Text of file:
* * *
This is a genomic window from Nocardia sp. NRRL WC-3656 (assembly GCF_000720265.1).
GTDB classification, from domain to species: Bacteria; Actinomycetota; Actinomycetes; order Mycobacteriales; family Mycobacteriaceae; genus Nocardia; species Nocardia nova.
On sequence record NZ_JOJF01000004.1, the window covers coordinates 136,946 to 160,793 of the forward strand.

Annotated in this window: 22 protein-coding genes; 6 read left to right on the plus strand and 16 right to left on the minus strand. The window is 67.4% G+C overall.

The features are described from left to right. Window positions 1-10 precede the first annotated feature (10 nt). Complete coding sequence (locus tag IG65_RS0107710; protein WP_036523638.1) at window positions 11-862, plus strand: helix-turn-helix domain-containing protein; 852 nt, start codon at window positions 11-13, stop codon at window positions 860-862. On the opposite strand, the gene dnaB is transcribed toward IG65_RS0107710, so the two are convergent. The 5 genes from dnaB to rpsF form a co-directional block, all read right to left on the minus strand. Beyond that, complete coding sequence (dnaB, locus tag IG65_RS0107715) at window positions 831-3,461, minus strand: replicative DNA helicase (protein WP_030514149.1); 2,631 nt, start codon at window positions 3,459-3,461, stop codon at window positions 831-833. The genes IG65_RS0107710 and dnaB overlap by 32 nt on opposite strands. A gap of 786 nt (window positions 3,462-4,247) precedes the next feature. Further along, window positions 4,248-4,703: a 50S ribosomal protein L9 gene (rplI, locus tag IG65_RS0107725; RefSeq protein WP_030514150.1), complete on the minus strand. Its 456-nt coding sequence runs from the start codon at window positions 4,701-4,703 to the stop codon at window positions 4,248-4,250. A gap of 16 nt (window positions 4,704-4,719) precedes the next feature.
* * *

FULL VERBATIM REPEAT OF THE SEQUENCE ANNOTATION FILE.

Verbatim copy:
This is a genomic window from Nocardia sp. NRRL WC-3656 (assembly GCF_000720265.1).
GTDB classification, from domain to species: Bacteria; Actinomycetota; Actinomycetes; order Mycobacteriales; family Mycobacteriaceae; genus Nocardia; species Nocardia nova.
On sequence record NZ_JOJF01000004.1, the window covers coordinates 136,946 to 160,793 of the forward strand.

Annotated in this window: 22 protein-coding genes; 6 read left to right on the plus strand and 16 right to left on the minus strand. The window is 67.4% G+C overall.

The features are described from left to right. Window positions 1-10 precede the first annotated feature (10 nt). Complete coding sequence (locus tag IG65_RS0107710; protein WP_036523638.1) at window positions 11-862, plus strand: helix-turn-helix domain-containing protein; 852 nt, start codon at window positions 11-13, stop codon at window positions 860-862. On the opposite strand, the gene dnaB is transcribed toward IG65_RS0107710, so the two are convergent. The 5 genes from dnaB to rpsF form a co-directional block, all read right to left on the minus strand. Beyond that, complete coding sequence (dnaB, locus tag IG65_RS0107715) at window positions 831-3,461, minus strand: replicative DNA helicase (protein WP_030514149.1); 2,631 nt, start codon at window positions 3,459-3,461, stop codon at window positions 831-833. The genes IG65_RS0107710 and dnaB overlap by 32 nt on opposite strands. A gap of 786 nt (window positions 3,462-4,247) precedes the next feature. Further along, window positions 4,248-4,703: a 50S ribosomal protein L9 gene (rplI, locus tag IG65_RS0107725; RefSeq protein WP_030514150.1), complete on the minus strand. Its 456-nt coding sequence runs from the start codon at window positions 4,701-4,703 to the stop codon at window positions 4,248-4,250. A gap of 16 nt (window positions 4,704-4,719) precedes the next feature.